Roger Ebert had a fantastic life. The medical issues of his last few years were difficult and his passing last year was sad, but his was a life full of high points. The new documentary film Life Itself shows Roger Ebert in all stages of his life, but is most revealing during last portion when he was faced with one health challenge after another.
Though he is best known for talking about movies on TV, mainly with fellow critic Gene Siskel, Life Itself makes it clear the Roger Ebert was an immensely talented writer.
An excerpt from a byline piece he wrote for the Daily Illini after the 1964 Birmingham church bombing is featured in the film. An on-screen commenter opines that the column from this 21-year-old was the best thing written after the incident.
Ebert’s review of Bonnie and Clyde, written early in his tenure as film critic of the Chicago Sun-Times proves to be an accurate assessment of that film’s importance.
Among the film’s highlights are outtakes from his work with Siskel. Their relationship was contentious for many years but got better as they got older and realized the value of their partnership. Several of the show’s producers and Siskel’s widow provide useful perspectives.
As they became famous, they often guested on the Johnny Carson show. In one of the movie’s funniest clips, Ebert trashes the film Three Amigos while sitting next to Chevy Chase, one of the film’s stars. Chase’s takes are hilarious.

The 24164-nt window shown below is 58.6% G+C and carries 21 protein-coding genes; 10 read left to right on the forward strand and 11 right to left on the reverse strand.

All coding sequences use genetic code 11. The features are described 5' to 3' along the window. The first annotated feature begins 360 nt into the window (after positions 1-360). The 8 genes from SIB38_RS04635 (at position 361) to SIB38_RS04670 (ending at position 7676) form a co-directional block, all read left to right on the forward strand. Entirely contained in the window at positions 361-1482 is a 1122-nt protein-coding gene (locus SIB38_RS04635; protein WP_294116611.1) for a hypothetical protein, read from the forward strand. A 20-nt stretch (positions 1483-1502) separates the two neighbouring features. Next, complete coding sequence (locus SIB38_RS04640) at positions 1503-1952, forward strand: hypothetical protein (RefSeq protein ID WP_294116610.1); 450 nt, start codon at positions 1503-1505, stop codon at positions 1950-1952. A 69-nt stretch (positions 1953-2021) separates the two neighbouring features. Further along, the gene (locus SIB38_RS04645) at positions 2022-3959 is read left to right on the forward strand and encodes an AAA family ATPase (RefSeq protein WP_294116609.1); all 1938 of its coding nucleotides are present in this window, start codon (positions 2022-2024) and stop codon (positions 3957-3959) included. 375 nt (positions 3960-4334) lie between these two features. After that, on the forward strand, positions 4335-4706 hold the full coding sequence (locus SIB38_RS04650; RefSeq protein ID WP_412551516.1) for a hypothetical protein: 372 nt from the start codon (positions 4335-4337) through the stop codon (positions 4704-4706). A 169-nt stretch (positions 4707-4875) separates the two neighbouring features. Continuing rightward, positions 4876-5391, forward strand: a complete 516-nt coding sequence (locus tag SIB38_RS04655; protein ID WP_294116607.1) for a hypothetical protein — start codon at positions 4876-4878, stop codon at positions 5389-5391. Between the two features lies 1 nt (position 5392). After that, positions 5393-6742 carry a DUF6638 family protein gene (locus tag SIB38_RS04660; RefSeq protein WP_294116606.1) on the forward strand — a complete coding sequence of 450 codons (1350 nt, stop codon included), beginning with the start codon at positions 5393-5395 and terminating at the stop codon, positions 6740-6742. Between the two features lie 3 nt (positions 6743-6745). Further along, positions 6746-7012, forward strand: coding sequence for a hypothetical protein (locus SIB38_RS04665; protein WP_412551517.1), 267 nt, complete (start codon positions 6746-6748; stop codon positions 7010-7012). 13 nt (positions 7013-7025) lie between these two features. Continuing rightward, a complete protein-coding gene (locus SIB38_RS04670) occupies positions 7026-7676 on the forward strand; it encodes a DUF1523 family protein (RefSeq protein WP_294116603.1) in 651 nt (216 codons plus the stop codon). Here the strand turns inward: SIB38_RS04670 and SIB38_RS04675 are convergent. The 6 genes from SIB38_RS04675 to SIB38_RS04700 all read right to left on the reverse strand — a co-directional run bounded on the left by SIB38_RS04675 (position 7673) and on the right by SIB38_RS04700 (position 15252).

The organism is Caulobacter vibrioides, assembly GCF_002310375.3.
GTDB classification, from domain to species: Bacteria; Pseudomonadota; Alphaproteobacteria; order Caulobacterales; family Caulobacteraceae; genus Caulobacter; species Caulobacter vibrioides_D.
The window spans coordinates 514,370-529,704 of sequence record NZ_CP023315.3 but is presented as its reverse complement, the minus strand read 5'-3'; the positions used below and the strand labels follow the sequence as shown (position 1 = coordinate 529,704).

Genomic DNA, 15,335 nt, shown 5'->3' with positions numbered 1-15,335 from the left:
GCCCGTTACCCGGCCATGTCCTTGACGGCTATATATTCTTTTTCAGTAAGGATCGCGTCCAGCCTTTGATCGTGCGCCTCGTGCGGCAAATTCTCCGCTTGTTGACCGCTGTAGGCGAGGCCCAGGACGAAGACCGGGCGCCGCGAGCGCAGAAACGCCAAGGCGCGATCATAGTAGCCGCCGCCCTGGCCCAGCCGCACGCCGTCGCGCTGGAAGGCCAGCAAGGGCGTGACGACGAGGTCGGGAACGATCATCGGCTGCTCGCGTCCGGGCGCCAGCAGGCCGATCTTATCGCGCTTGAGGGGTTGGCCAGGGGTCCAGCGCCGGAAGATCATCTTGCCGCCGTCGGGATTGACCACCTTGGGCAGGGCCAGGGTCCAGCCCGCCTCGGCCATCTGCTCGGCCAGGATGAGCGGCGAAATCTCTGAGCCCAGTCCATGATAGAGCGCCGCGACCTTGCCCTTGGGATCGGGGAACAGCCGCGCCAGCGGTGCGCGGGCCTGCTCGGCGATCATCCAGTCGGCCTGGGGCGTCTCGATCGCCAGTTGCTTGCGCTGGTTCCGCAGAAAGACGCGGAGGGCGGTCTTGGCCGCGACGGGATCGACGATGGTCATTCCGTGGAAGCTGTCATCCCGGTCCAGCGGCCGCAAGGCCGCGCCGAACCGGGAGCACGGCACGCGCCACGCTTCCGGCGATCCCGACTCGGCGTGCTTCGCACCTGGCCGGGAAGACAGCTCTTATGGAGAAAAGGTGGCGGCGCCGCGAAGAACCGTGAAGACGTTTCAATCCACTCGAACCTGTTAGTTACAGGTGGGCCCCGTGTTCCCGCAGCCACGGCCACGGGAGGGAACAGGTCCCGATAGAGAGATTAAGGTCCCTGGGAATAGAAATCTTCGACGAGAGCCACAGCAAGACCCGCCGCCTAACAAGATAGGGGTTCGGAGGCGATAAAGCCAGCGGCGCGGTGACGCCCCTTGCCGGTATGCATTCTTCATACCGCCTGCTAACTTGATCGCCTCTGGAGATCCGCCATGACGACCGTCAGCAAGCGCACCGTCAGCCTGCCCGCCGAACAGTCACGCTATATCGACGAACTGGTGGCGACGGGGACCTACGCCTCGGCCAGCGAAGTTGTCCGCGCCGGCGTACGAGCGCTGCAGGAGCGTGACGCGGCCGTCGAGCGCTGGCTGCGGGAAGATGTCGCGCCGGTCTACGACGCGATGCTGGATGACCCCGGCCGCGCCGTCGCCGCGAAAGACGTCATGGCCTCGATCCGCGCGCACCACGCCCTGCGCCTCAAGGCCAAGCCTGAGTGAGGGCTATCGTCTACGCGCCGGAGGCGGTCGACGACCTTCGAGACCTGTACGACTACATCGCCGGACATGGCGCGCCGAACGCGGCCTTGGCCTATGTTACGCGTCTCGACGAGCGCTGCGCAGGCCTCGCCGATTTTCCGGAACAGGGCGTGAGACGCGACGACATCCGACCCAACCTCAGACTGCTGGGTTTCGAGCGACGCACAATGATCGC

While Ebert’s wife Chaz is mentioned prominently in the book Life, Itself, she is even more front and center in the movie. She provides support and caregiving during his health crises and shares numerous meaningful observations.
Some viewers may find the nurses’ suctioning of Ebert’s throat and other hospital scenes hard to watch, but Ebert and Chaz were okay with cameras being there. Chaz mentions Ebert having been hurt by Siskel’s decision not to share word of his terminal illness with Roger. Ebert, in turn, vowed to be open about his cancer, even posing for the cover of Esquire magazine after cancer had affected his appearance.
For fans of movies, especially those who enjoy talking about movies and reading movie reviews, Life Itself is a film you need to see. And Roger Ebert, the critic and the man, is a person you’ll appreciate knowing more about.